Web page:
So I'm not sure of the species of these beasties. Nor of their lifestyle. Some families are tube-dwellers, others are free-living, some live in burrows. Some are filter feeders; others are predatory.

Some species are hermaphroditic. Others start out life as sexless neuters, then turn into females. After their final molt, they change into males, stop eating, reproduce, and die.

The males of many species have very large pincers, sometimes as long as the rest of the body. Here's a photo, taken on the west coast of Vancouver Island.

Dropped in my tank, the little dotted lines swam happily away to burrow into the fuzz on the eelgrass. A day later, after the hermits had eaten their fill of fuzz, there was no sign of them. A couple turned up in the filter when I cleaned it a week later; a temporary shelter for them, free from hungry hermits and dancing shrimp.



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Wednesday, June 24, 2015

A few more garden delights

And June's not over yet!

Hydrangeas, close up, look like water-colour paintings.

And roses look like roses. One of these days, they'll figure out how to transmit scent over the web. So sweet!

I was kneeling on our excuse for a lawn, taking photos of a buttercup (too vibrantly yellow, too glossy, too dancing-in-the-wind happy for my camera) when a baby leafhopper dropped out onto a leaf below.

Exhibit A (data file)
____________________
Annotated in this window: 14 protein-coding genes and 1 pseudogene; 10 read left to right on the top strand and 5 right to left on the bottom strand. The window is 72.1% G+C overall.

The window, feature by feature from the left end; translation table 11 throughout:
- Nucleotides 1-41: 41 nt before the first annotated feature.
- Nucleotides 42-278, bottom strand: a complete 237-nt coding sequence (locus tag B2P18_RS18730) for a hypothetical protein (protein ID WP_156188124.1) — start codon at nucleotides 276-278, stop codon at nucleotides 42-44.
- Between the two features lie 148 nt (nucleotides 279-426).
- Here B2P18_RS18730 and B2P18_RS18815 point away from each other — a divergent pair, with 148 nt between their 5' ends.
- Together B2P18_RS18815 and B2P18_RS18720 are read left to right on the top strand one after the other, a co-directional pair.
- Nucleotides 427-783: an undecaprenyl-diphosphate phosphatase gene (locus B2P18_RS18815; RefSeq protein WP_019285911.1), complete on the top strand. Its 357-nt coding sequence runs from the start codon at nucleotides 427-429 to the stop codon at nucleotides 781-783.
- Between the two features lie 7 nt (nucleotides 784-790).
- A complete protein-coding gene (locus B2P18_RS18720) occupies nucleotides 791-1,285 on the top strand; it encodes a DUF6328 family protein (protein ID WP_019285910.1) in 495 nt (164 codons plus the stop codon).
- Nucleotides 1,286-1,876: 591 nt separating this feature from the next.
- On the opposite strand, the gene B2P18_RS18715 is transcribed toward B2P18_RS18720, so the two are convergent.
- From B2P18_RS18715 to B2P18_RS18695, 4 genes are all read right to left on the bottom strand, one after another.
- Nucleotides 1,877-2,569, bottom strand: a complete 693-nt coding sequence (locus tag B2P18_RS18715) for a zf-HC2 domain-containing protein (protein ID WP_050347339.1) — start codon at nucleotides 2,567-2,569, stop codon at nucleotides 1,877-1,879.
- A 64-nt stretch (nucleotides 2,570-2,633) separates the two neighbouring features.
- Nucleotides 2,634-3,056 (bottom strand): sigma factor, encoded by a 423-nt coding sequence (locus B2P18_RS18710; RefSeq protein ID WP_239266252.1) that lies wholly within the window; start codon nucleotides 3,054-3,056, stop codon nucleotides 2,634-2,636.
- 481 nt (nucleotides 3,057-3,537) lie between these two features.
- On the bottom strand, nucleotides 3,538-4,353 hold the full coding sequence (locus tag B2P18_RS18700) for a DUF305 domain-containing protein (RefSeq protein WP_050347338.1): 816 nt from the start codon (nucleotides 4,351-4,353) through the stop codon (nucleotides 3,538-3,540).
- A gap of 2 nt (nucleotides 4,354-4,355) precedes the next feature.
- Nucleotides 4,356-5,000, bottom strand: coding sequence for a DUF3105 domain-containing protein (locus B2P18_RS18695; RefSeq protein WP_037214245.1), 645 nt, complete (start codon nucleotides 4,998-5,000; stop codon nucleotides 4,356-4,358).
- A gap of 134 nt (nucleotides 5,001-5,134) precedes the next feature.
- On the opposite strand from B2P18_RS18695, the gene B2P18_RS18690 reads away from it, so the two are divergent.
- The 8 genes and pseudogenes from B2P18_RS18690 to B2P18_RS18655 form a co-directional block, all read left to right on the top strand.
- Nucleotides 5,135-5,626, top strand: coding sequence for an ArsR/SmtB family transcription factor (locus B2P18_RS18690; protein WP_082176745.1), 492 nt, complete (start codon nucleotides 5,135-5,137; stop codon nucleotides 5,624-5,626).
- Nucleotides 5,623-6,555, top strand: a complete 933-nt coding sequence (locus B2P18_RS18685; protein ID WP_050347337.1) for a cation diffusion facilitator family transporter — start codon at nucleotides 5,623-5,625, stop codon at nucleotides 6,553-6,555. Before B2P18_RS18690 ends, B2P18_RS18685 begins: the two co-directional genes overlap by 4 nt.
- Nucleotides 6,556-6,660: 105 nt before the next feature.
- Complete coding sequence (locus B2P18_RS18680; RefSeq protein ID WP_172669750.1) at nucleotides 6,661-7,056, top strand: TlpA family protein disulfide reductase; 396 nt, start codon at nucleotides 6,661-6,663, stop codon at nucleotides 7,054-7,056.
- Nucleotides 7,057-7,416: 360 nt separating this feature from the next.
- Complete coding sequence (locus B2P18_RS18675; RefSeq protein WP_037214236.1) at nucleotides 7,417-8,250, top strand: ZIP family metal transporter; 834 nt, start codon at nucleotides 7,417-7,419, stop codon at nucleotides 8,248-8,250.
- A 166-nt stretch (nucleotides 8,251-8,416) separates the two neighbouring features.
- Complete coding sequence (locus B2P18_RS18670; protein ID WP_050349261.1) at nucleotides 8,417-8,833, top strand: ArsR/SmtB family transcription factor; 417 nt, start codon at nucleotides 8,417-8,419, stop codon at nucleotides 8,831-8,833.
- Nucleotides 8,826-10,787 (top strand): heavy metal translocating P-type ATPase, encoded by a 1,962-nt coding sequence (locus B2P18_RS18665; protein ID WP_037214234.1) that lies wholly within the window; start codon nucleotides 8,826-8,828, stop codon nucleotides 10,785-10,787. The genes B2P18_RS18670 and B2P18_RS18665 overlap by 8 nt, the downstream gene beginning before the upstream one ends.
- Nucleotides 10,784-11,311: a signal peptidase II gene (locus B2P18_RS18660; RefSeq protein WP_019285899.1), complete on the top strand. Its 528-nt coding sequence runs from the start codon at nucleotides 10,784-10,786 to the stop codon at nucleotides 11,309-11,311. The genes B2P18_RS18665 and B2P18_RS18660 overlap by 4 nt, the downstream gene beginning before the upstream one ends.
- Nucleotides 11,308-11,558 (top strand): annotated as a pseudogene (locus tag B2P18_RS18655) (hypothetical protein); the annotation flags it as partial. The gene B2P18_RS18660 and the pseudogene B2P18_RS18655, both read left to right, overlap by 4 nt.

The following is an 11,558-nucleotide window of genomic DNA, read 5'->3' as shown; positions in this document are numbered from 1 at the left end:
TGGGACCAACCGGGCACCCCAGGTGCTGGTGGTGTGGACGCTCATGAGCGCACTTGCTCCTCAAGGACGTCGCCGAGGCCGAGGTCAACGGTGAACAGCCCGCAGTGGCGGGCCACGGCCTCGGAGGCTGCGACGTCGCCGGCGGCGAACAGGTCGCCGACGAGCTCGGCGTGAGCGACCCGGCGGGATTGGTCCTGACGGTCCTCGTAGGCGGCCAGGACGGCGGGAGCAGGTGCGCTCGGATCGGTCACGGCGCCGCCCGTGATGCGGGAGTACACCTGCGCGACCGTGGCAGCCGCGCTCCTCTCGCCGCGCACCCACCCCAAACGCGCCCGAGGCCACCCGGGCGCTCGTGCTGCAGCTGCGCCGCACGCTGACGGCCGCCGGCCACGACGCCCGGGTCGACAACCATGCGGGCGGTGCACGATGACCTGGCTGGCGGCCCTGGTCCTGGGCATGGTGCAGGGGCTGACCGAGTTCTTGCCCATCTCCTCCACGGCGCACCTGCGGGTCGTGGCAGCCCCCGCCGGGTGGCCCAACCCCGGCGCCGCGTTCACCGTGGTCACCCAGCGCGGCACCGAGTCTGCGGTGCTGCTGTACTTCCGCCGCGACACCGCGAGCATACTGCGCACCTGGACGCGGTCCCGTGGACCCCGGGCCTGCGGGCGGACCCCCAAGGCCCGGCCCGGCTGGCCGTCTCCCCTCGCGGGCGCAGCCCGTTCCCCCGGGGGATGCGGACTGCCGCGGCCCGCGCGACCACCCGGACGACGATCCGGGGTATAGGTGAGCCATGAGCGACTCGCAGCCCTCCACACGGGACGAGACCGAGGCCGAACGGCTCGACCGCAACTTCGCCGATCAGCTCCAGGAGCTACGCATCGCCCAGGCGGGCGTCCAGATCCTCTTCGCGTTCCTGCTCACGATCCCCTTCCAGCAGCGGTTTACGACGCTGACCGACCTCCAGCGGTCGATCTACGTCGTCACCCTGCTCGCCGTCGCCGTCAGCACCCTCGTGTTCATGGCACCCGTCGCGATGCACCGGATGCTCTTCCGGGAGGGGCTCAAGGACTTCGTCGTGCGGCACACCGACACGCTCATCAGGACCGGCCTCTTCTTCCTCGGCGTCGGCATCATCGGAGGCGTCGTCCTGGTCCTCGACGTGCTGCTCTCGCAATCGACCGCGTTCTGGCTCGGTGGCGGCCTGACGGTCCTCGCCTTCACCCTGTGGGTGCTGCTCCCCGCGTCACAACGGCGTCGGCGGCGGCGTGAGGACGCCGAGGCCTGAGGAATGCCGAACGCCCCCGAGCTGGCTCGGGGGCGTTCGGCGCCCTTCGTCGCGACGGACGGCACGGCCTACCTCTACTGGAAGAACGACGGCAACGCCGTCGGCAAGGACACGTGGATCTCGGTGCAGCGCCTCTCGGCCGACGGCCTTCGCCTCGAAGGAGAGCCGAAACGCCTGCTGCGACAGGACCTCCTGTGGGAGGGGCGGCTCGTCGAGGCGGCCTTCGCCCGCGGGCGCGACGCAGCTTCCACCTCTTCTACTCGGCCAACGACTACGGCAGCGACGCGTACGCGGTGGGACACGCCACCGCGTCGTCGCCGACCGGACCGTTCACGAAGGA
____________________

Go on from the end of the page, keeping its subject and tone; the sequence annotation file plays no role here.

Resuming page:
Leafhopper nymph, almost completely colourless. Against drying moss, with a few spare blades of grass.

Passion fruit flower. Or is it a visiting mini-ship from outer space, parked in a neighbour's garden? Or just Ma Nature using up leftovers from beetle production?

Tomorrow: anther unexpected beastie in my tank.


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Tuesday, June 23, 2015

Purple starfish! Healthy purple starfish!

I've found about a dozen of the purple starfish, the ones most affected by the sea star wasting syndrome. And they look healthy!

The way it worked out was this: on the most recent trip to the low tide line, when I found all those six-armed and mottled stars, I waded as close as I could to the border marker. Couldn't get quite there; the water would have been up to my waist, and I wasn't dressed for that.

But I stopped there to take photos of an eagle, and then a pair of eagles perched on the top of the marker.

One eagle

Two eagles. He seems to be doing some sort of dance.

They sang a duet for a while, him squealing and her burbling, while I tried to find solid footing underwater to get a good shot. I gave up and backed off, to take a photo of the whole marker with the reflections in the water.

Striped zones: watermarks, bare cement, barnacles, and a layer of seaweed, then the shelf. Then the whole thing reverses in the water.

At home, I had other photos to sort, and too much to do; the eagles got set aside and forgotten. It wasn't until tonight, cleaning up the recent files, that I saw the starfish.